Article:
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Shankaraiah Pulipaka et al. / Journal of Pharmacy Research 2011,4(12),4593-4595
Research Article
Available online through
ISSN: 0974-6943
www.jpronline.info
Antidiabetic activity of methonolic extract of Operculina turpethum (l.)
Silva manso stem in streptozotocin induced diabetic rats
Shankaraiah Pulipaka1*, Challa Srinivas Reddy 2, Ravindra Babu. P3, SampathKumar.Ch1

1Trinity College of Pharmaceutical Sciences, Peddapally, Karimnagar, A.P, India, 505 172
2Vaagdevi College of Pharmacy, Ramnagar, Hanmakonda, Warangal, A.P India, 506001
3KVSR Siddhartha College of Pharmaceutical Sciences, Vijayawada, A. P, India, 520 010
Received on:20-08-2011; Revised on: 15-09-2011; Accepted on:10-11-2011
ABSTRACT
Diabetes mellitus (DM) consists of a group of syndromes characterized by hyperglycemia. the prevalence of both type 1 and type 2 DM is increasing worldwide,the prevalence of type 2 is rising much more rapidly because of increasing obesity and reduced activity levels as counties become more industrialized. Theantidiabetic potential of the methanolic extract of Operculina turpethum stem (MEOTS) (Convolvulaceae), a medicinal plant widely used in the traditionalAyurveda and Siddha systems of medicine for the treatment of diabetes mellitus was evaluated in the Streptozotocin (STZ) - induced type 2 diabetic models. Thedoses of 50 mg/kg and 100 mg/kg of MEOTS were administered to normal, glucose loaded and experimental diabetic rats for 21 days. Significant (p< 0.05) reductionin fasting blood glucose levels were observed in the normal rats at 3hr as well as in the treated diabetic animals at 21 days Significant results were observed in theestimated parameters, thereby justifying the use of the plant in the indigenous system of medicine.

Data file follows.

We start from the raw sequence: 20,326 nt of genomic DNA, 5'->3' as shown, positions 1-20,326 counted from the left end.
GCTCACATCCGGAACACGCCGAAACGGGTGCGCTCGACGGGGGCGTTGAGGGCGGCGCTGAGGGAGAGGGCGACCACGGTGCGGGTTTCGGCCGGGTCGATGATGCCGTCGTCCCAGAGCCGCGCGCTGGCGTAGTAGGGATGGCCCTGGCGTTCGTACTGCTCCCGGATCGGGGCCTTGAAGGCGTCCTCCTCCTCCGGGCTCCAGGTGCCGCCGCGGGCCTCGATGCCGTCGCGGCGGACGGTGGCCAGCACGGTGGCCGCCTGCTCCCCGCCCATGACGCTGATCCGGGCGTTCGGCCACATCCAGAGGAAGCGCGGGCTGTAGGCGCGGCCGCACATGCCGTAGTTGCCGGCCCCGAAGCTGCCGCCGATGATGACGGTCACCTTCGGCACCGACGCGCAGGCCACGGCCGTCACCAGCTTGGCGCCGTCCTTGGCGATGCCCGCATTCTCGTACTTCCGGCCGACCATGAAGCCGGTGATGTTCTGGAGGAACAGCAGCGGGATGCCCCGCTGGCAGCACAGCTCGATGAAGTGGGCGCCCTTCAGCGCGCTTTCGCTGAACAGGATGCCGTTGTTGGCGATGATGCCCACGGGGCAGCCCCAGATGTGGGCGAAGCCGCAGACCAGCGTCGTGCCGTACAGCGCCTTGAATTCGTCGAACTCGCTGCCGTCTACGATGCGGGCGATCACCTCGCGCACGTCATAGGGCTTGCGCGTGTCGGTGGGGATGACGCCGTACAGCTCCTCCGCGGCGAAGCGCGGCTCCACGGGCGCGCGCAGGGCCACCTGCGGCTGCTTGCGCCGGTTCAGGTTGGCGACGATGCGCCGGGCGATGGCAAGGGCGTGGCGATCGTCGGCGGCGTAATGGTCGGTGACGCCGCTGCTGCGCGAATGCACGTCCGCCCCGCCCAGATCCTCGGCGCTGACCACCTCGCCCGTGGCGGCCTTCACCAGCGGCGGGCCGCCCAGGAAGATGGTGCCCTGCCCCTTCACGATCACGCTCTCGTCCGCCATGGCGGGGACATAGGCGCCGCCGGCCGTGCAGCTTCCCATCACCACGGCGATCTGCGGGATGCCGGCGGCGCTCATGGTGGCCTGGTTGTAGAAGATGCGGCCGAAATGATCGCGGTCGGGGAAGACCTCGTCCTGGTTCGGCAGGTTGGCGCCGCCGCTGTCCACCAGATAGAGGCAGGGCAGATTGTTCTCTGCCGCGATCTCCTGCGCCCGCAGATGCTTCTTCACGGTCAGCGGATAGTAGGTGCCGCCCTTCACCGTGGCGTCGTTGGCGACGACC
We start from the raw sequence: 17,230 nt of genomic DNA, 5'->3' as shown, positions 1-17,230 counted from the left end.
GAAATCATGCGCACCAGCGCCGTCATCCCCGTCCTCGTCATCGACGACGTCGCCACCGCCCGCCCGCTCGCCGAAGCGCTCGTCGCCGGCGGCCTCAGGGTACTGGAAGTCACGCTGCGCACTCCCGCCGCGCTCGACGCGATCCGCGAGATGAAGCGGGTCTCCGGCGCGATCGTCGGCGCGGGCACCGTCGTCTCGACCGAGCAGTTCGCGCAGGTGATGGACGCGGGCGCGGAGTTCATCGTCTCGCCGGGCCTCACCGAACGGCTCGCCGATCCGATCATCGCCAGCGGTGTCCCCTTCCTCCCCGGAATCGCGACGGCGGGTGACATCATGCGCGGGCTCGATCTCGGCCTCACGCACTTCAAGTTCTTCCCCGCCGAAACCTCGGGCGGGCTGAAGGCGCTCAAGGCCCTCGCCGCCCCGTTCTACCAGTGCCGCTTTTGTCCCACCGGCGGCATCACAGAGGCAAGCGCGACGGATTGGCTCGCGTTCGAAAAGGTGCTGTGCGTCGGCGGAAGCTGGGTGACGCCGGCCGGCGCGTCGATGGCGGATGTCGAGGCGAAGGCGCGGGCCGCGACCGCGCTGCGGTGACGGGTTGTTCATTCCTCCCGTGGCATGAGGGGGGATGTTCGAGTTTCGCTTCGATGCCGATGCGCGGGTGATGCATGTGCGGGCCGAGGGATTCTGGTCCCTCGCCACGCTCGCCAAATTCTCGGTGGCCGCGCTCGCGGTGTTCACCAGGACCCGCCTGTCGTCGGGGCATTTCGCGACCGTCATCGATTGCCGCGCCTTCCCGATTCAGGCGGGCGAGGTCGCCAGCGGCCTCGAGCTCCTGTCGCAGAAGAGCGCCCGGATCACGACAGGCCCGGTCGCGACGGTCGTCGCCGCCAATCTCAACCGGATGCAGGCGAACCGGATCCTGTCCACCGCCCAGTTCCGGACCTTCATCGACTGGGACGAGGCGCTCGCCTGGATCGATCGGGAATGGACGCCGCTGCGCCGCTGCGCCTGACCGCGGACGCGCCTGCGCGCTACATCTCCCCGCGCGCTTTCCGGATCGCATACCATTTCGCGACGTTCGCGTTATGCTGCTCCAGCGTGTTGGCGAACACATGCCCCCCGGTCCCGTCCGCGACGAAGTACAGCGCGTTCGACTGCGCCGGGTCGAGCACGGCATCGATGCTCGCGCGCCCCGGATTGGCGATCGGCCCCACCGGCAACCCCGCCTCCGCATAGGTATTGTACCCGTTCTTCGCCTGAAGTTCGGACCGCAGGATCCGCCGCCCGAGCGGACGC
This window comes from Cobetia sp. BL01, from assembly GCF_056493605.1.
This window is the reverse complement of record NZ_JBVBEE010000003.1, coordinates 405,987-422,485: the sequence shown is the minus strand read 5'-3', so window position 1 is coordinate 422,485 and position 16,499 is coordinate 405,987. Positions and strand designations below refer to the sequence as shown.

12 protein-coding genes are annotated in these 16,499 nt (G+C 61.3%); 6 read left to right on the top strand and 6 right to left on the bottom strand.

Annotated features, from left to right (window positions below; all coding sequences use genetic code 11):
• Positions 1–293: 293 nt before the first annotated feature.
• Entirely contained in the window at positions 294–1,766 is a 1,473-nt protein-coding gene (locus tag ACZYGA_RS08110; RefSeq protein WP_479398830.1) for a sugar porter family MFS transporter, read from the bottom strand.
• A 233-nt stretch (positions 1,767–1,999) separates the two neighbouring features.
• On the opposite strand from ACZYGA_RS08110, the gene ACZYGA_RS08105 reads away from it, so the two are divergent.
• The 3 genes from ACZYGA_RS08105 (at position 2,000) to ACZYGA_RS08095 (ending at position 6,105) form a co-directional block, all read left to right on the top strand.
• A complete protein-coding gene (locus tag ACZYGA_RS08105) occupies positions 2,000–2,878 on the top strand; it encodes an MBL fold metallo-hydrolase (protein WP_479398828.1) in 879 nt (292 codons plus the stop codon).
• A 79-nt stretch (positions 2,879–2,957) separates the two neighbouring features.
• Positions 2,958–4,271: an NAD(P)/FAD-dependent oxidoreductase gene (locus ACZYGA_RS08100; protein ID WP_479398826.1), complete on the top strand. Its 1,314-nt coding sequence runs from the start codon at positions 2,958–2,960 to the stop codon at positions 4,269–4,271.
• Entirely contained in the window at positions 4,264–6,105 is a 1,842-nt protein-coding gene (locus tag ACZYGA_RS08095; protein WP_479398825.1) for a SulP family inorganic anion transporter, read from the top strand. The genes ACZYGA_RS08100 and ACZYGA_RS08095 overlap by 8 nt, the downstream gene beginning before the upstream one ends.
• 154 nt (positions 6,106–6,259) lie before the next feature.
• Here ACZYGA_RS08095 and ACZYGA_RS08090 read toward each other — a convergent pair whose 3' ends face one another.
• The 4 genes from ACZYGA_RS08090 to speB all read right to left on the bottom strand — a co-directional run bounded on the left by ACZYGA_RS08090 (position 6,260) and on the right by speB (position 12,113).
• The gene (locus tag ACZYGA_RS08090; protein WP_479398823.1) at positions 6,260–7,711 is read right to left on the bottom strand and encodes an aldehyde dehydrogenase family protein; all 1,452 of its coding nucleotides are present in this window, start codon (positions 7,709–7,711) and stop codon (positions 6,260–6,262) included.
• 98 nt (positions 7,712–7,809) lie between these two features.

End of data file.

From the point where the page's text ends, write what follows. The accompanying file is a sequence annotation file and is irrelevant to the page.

Key words: Type 2 diabetes, STZ, Operculina turpethum , Glibenclamide
INTRODUCTION
Diabetes mellitus (DM) consists of a group of syndromes characterized by
Collection of plant material